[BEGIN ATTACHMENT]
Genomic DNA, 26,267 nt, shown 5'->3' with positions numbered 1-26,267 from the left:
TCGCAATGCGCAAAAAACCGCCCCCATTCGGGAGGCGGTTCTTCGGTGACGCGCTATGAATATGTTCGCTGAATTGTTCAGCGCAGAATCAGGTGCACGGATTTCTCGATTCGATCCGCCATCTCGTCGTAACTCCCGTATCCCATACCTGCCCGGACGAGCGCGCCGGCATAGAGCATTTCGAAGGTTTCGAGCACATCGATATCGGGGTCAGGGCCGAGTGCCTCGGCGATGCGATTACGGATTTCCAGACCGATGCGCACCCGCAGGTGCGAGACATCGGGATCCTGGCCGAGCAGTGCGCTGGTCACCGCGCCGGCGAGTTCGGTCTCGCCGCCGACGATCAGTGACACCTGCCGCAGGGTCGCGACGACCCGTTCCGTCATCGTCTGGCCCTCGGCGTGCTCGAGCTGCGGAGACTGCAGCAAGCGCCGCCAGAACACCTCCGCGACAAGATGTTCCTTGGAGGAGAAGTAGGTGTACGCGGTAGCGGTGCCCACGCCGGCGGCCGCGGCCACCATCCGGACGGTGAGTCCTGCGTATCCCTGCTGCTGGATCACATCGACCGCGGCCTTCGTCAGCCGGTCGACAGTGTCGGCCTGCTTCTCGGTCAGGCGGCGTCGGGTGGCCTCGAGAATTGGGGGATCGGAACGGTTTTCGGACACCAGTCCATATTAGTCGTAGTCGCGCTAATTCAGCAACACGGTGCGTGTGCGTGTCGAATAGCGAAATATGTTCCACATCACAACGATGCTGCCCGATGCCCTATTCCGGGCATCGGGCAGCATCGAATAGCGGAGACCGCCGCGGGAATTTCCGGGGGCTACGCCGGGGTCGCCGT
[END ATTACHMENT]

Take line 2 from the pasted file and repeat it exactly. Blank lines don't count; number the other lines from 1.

TCGCAATGCGCAAAAAACCGCCCCCATTCGGGAGGCGGTTCTTCGGTGACGCGCTATGAATATGTTCGCTGAATTGTTCAGCGCAGAATCAGGTGCACGGATTTCTCGATTCGATCCGCCATCTCGTCGTAACTCCCGTATCCCATACCTGCCCGGACGAGCGCGCCGGCATAGAGCATTTCGAAGGTTTCGAGCACATCGATATCGGGGTCAGGGCCGAGTGCCTCGGCGATGCGATTACGGATTTCCAGACCGATGCGCACCCGCAGGTGCGAGACATCGGGATCCTGGCCGAGCAGTGCGCTGGTCACCGCGCCGGCGAGTTCGGTCTCGCCGCCGACGATCAGTGACACCTGCCGCAGGGTCGCGACGACCCGTTCCGTCATCGTCTGGCCCTCGGCGTGCTCGAGCTGCGGAGACTGCAGCAAGCGCCGCCAGAACACCTCCGCGACAAGATGTTCCTTGGAGGAGAAGTAGGTGTACGCGGTAGCGGTGCCCACGCCGGCGGCCGCGGCCACCATCCGGACGGTGAGTCCTGCGTATCCCTGCTGCTGGATCACATCGACCGCGGCCTTCGTCAGCCGGTCGACAGTGTCGGCCTGCTTCTCGGTCAGGCGGCGTCGGGTGGCCTCGAGAATTGGGGGATCGGAACGGTTTTCGGACACCAGTCCATATTAGTCGTAGTCGCGCTAATTCAGCAACACGGTGCGTGTGCGTGTCGAATAGCGAAATATGTTCCACATCACAACGATGCTGCCCGATGCCCTATTCCGGGCATCGGGCAGCATCGAATAGCGGAGACCGCCGCGGGAATTTCCGGGGGCTACGCCGGGGTCGCCGT